NASA Seeks Big Ideas from Students for Inflatable Heat Shield Technology

Artist's rendering of a hypersonic inflatable aerodynamic decelerator technology concept. (Credit: NASA)
Artist’s rendering of a hypersonic inflatable aerodynamic decelerator technology concept. (Credit: NASA)

WASHINGTON (NASA PR) — NASA is giving university and college students an opportunity to be part of the agency’s journey to Mars with the Breakthrough, Innovative, and Game-changing (BIG) Idea Challenge.


Paragon SDC to Develop Inflatable Space Habitat with NASA SBIR Award

paragonsdcNASA has selected Paragon Space Development Corporation of Tucson for two Small Business Innovation Research (SBIR) Phase I awards to develop technologies for inflatable space habitats and the regeneration of oxygen for crews on their way to the moon and Mars.

“Paragon Space Development Corp (Paragon) and Thin Red Line Aerospace proposes to explore the utilization of inflatable structures by designing a habitation module as an integrated, all-fabric inflatable structural architecture, rather than modifying rigid space structural designs with an inflatable envelope,” according to the proposal summary. “Paragon and TRLA have developed several concepts with the potential to eliminate the need for hard-material support structure within an inflated habitat.”


NASA Selects Finalists for Inflatable Loft Competition


NASA and the National Space Grant Foundation have selected university teams from Maryland, Oklahoma and Wisconsin as finalists in a competition to design, manufacture, assemble and test an inflatable loft.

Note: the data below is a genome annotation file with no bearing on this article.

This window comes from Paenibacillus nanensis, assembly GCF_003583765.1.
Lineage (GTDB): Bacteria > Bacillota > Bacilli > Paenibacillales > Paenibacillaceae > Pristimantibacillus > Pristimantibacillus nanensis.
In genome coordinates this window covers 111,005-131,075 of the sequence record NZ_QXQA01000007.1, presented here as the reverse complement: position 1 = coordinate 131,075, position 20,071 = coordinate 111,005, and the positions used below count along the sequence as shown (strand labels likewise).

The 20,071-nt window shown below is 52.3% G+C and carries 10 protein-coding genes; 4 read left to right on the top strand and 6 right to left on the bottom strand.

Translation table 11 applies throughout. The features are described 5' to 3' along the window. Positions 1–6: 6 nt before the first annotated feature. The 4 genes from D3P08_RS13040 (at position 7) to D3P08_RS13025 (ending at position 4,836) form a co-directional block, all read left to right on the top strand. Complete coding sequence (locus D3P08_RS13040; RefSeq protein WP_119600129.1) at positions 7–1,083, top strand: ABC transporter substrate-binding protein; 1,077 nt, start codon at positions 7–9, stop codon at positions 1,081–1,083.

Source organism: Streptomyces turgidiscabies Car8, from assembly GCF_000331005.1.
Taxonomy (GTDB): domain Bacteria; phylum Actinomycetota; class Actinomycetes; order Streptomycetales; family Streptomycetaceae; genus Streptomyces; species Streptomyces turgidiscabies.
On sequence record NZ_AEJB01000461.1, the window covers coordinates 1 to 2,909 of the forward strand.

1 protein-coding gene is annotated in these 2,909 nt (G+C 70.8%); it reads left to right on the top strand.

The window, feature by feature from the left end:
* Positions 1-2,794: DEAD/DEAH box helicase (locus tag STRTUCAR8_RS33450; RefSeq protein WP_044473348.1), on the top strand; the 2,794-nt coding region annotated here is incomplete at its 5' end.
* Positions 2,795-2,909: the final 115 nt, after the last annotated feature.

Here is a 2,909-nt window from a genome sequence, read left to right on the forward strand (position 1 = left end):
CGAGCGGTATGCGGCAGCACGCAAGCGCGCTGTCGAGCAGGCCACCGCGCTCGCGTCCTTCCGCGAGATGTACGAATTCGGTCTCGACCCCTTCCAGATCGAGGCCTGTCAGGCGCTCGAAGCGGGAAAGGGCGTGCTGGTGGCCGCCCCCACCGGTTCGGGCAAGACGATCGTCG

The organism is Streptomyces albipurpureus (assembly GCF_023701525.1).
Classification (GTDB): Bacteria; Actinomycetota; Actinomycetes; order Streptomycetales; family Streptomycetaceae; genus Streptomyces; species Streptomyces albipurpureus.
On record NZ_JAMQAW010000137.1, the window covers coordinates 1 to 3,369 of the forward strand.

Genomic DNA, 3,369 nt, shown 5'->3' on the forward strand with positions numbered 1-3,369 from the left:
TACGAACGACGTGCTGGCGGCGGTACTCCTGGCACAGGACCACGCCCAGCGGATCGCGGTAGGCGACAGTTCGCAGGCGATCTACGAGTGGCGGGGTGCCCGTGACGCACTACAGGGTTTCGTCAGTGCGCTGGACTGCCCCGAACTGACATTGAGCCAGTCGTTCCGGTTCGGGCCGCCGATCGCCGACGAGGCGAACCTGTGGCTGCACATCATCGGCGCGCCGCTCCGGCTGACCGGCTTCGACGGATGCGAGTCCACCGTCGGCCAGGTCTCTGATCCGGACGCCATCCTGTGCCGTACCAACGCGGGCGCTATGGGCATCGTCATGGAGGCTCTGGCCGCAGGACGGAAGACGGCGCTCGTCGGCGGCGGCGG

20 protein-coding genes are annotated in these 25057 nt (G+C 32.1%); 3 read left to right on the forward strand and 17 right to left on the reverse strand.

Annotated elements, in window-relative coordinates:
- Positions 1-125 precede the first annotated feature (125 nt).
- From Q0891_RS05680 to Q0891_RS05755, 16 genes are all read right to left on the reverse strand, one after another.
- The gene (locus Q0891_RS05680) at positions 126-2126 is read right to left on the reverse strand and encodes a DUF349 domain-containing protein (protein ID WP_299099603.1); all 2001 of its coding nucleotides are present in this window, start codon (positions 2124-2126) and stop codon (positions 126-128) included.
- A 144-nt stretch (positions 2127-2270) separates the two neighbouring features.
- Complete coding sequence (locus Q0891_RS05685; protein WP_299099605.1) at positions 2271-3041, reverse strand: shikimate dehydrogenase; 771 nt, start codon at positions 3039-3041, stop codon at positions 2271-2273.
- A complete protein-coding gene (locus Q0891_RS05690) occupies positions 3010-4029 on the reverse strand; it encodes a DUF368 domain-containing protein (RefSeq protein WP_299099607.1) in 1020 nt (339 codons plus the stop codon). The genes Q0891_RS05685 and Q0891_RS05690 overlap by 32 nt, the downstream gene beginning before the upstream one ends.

NASA is challenging college students to design and rapidly develop prototype concepts for inflatable habitat lofts for the next generation of space explorers. The loft will be integrated onto an existing NASA operational hard-shell prototype habitat. The winning concepts may be applied to space exploration habitats of the future.


Inflatable Heat Shield Launch Successful

Black Brant 9 rocket carrying the Inflatable Re-entry Vehicle Experiment launches from NASA's Wallops Flight Facility. Credit: NASA/Sean Smith


A successful NASA flight test has shown that a spacecraft returning to Earth can use an inflatable heat shield to slow and protect itself as it enters the atmosphere at hypersonic speeds. This was the first time anyone has successfully flown an inflatable reentry capsule, according to engineers at NASA’s Langley Research Center.

The Inflatable Re-entry Vehicle Experiment, or IRVE, was vacuum-packed into a 15-inch diameter payload “shroud” and launched on a small sounding rocket from NASA’s Wallops Flight Facility on Wallops Island, Va. Nitrogen inflated the 10-foot (3 m) diameter heat shield, made of several layers of silicone-coated industrial fabric, to a mushroom shape in space several minutes after liftoff.


NASA, Air Force Experiment with Inflatable Structures

Discovery News has an interesting report on a lesser known aspect of the Endeavour’s recent mission to the International Space Station: an experiment with inflatable structures that could make space construction easier.

As part of an Air Force-funded experiment called RIGEX, shuttle astronauts “inflated three flexible tubes housed inside a chamber in the shuttle cargo bay with pressurized nitrogen gas, then heated them. The tubes then cooled, forming rigid structures…[which] were blasted with vibrations to test their structural integrity.”

Officials are hoping the experiment will lead to easier ways of building large structures in space. Bigelow Aerospace is developing a space station using a similar technology called TransHab that was originally developed by NASA in the 1990’s.